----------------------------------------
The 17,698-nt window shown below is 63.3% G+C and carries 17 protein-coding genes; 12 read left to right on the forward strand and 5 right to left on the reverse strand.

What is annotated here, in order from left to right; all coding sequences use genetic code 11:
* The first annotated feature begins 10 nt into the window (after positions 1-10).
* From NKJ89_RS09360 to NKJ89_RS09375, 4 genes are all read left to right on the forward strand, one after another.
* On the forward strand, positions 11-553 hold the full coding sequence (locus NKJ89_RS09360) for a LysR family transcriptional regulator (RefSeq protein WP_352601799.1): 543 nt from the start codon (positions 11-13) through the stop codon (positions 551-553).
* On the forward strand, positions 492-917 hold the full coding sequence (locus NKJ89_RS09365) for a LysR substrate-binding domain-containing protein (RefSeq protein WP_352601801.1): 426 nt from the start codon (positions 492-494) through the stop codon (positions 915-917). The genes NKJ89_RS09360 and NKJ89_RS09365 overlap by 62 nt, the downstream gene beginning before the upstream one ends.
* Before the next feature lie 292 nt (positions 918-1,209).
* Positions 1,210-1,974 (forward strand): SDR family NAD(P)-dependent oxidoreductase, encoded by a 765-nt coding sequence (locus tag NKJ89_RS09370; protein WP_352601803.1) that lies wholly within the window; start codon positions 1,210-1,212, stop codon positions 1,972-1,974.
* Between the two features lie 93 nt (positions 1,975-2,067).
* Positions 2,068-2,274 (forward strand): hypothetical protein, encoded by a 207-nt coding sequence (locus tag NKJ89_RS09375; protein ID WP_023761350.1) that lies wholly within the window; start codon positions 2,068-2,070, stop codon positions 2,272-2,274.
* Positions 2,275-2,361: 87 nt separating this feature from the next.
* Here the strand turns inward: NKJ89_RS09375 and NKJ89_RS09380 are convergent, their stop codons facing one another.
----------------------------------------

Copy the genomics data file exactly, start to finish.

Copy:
The 17,698-nt window shown below is 63.3% G+C and carries 17 protein-coding genes; 12 read left to right on the forward strand and 5 right to left on the reverse strand.

What is annotated here, in order from left to right; all coding sequences use genetic code 11:
* The first annotated feature begins 10 nt into the window (after positions 1-10).
* From NKJ89_RS09360 to NKJ89_RS09375, 4 genes are all read left to right on the forward strand, one after another.
* On the forward strand, positions 11-553 hold the full coding sequence (locus NKJ89_RS09360) for a LysR family transcriptional regulator (RefSeq protein WP_352601799.1): 543 nt from the start codon (positions 11-13) through the stop codon (positions 551-553).
* On the forward strand, positions 492-917 hold the full coding sequence (locus NKJ89_RS09365) for a LysR substrate-binding domain-containing protein (RefSeq protein WP_352601801.1): 426 nt from the start codon (positions 492-494) through the stop codon (positions 915-917). The genes NKJ89_RS09360 and NKJ89_RS09365 overlap by 62 nt, the downstream gene beginning before the upstream one ends.
* Before the next feature lie 292 nt (positions 918-1,209).
* Positions 1,210-1,974 (forward strand): SDR family NAD(P)-dependent oxidoreductase, encoded by a 765-nt coding sequence (locus tag NKJ89_RS09370; protein WP_352601803.1) that lies wholly within the window; start codon positions 1,210-1,212, stop codon positions 1,972-1,974.
* Between the two features lie 93 nt (positions 1,975-2,067).
* Positions 2,068-2,274 (forward strand): hypothetical protein, encoded by a 207-nt coding sequence (locus tag NKJ89_RS09375; protein ID WP_023761350.1) that lies wholly within the window; start codon positions 2,068-2,070, stop codon positions 2,272-2,274.
* Positions 2,275-2,361: 87 nt separating this feature from the next.
* Here the strand turns inward: NKJ89_RS09375 and NKJ89_RS09380 are convergent, their stop codons facing one another.